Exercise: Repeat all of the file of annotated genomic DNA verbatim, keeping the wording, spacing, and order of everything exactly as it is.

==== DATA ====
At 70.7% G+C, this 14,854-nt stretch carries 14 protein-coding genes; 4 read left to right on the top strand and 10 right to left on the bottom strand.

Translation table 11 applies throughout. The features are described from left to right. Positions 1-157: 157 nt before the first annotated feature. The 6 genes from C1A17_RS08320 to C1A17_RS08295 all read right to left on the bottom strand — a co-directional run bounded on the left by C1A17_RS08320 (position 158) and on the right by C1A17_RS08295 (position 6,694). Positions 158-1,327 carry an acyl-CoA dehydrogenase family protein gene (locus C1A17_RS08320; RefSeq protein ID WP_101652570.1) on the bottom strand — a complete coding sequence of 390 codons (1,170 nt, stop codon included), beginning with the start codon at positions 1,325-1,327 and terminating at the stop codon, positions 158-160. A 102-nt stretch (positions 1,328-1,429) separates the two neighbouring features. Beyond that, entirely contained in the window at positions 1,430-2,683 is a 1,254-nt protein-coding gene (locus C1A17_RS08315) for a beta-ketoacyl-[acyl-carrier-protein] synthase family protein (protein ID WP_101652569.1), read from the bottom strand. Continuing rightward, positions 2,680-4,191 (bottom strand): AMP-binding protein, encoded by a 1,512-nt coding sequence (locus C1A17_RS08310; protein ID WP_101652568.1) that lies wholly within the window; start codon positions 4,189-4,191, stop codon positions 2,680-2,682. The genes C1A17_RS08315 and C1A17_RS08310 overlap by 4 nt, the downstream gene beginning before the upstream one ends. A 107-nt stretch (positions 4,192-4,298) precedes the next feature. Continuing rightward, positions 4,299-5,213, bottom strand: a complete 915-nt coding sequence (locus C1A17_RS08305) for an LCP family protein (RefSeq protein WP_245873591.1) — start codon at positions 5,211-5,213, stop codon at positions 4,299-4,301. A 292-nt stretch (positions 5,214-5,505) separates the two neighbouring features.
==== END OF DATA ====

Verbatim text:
At 70.7% G+C, this 14,854-nt stretch carries 14 protein-coding genes; 4 read left to right on the top strand and 10 right to left on the bottom strand.

Translation table 11 applies throughout. The features are described from left to right. Positions 1-157: 157 nt before the first annotated feature. The 6 genes from C1A17_RS08320 to C1A17_RS08295 all read right to left on the bottom strand — a co-directional run bounded on the left by C1A17_RS08320 (position 158) and on the right by C1A17_RS08295 (position 6,694). Positions 158-1,327 carry an acyl-CoA dehydrogenase family protein gene (locus C1A17_RS08320; RefSeq protein ID WP_101652570.1) on the bottom strand — a complete coding sequence of 390 codons (1,170 nt, stop codon included), beginning with the start codon at positions 1,325-1,327 and terminating at the stop codon, positions 158-160. A 102-nt stretch (positions 1,328-1,429) separates the two neighbouring features. Beyond that, entirely contained in the window at positions 1,430-2,683 is a 1,254-nt protein-coding gene (locus C1A17_RS08315) for a beta-ketoacyl-[acyl-carrier-protein] synthase family protein (protein ID WP_101652569.1), read from the bottom strand. Continuing rightward, positions 2,680-4,191 (bottom strand): AMP-binding protein, encoded by a 1,512-nt coding sequence (locus C1A17_RS08310; protein ID WP_101652568.1) that lies wholly within the window; start codon positions 4,189-4,191, stop codon positions 2,680-2,682. The genes C1A17_RS08315 and C1A17_RS08310 overlap by 4 nt, the downstream gene beginning before the upstream one ends. A 107-nt stretch (positions 4,192-4,298) precedes the next feature. Continuing rightward, positions 4,299-5,213, bottom strand: a complete 915-nt coding sequence (locus C1A17_RS08305) for an LCP family protein (RefSeq protein WP_245873591.1) — start codon at positions 5,211-5,213, stop codon at positions 4,299-4,301. A 292-nt stretch (positions 5,214-5,505) separates the two neighbouring features.